When the Republican Jewish Coalition hosted its annual winter conference at Las Vegas's splashy Palazzo hotel earlier this month, party luminaries such as Mississippi Gov. Haley Barbour and South Carolina Sen. Lindsey Graham showed up to hobnob with some of the GOP's most generous donors.
In his fat and highly skewed new memoir out today, Karl Rove portrays himself as an improbable Jean Valjean—an innocent man who, like the persecuted hero of Victor Hugo's Les Misérables, is relentlessly hounded by an obsessed lawman determined to put him behind bars.
Nine former Bush administration officials who played major roles in shaping counterterrorism policies today released a statement condemning as "shameful" recent attacks by Liz Cheney's advocacy group on Justice Department lawyers who had previously represented Guantánamo detainees.
A chart released by the Dubai police shows the travel ports of entry and exit of suspects in the murder of Hamas officer Mahmoud al-Mabhouh.The assassins who killed Mahmoud Al-Mabhouh at a five-star Dubai hotel in January made one mistake: their work was too perfect.
Some of the alleged assassins of a Hamas leader in Dubai obtained debit cards through two U.S. financial companies—one of them headed by a former member of the Israeli special forces—according to a statement by one of the companies released Tuesday. The company, MetaBank of Storm Lake, Iowa, confirmed that it had provided "prepaid" debit cards to a number of the suspects being sought by Dubai police for the alleged asphyxiation of Hamas leader Mahmoud al-Mabhouh.
When President Bush two years ago failed to name members to a federal board to monitor the protection of civil liberties, Democrats and activist groups were duly outraged, seeing it as one more example of his administration's indifference to the subject.
The international mystery over the murder of a senior Hamas leader deepened Monday when U.S. law-enforcement officials said they were unable to find any records to corroborate assertions by Dubai police that two suspected hit-squad members fled to the U.S. following the slaying.
Iraqi Election Watch: Chalabi, Once Darling of Bush Administration Neocons, Is 'Doing the Bidding of Iran,' Says Former Top CIA Officer
U.S. Gen. Ray Odierno, the senior U.S. commander in Iraq, recently unleashed an extraordinary attack on Iraqi politician Ahmed Chalabi, accusing the onetime darling of U.S. neoconservatives of attempting to "hijack" the country's March 7 parliamentary elections in an effort to promote the interests of Iran.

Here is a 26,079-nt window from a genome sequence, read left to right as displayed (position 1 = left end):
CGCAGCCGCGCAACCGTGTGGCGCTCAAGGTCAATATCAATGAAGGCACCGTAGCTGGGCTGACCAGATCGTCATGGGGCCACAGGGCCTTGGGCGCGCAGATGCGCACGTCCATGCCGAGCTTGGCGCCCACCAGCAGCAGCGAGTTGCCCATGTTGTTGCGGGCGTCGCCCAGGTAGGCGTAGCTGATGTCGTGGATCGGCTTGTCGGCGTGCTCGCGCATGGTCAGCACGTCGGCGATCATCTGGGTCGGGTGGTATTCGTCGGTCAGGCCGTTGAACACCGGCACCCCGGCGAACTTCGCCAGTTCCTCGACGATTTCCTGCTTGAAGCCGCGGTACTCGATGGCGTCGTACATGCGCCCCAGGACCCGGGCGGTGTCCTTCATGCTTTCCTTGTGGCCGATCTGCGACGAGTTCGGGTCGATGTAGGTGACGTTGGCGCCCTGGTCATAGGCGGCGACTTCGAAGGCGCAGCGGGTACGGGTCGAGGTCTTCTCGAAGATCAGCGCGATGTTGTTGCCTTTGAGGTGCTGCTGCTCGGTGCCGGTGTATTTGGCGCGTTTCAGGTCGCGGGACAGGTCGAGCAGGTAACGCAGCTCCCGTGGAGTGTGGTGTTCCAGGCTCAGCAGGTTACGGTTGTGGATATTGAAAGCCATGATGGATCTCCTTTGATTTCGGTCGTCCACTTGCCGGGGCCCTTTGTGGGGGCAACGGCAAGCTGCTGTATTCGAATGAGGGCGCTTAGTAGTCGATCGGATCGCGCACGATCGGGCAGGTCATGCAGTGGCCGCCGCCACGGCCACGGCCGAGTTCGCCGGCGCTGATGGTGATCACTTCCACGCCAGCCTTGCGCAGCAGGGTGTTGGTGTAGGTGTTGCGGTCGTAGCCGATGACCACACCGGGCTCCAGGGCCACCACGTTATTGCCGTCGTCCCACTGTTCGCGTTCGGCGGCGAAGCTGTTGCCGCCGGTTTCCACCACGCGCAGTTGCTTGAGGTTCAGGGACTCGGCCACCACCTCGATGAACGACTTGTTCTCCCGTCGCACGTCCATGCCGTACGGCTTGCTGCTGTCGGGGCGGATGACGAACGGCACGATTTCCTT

How big is the Justice Department's missing e-mail problem? That may be the key question arising from the disclosure—in last week's Office of Professional Responsibility (OPR) report—that the e-mails of Justice Department lawyers who crafted memos on torture and other controversial issues had mysteriously disappeared.
The National Archives is pressing the Justice Department to investigate the "possible unauthorized destruction of e-mail and other records" within the Justice Department's Office of Legal Counsel during a crucial time period, when the office's lawyers wrote hotly disputed memos about torture, Guantánamo, and warrantless wiretapping. Paul M.
Today's guilty plea by Najuibullah Zazi to terrorism charges in federal court provides fresh ammunition for Obama administration officials to argue that traditional law enforcement methods can be just as effective, if not more, in questioning terror suspects than subjecting them to "enhanced interrogation techniques." By pleading guilty to plotting what he called a "martyrdom operation" and agreeing to cooperate about his Al Qaeda contacts in Pakistan, Zazi becomes the fourth major terror...
Today's guilty plea by Najibullah Zazi to terrorism charges in federal court provides fresh ammunition for Obama administration officials to argue that traditional law-enforcement methods can be just as effective, if not more, in questioning terror suspects than subjecting them to "enhanced interrogation techniques." By pleading guilty to plotting what he called a "martyrdom operation" and agreeing to cooperate about his Al Qaeda contacts in Pakistan, Zazi becomes the fourth major terror...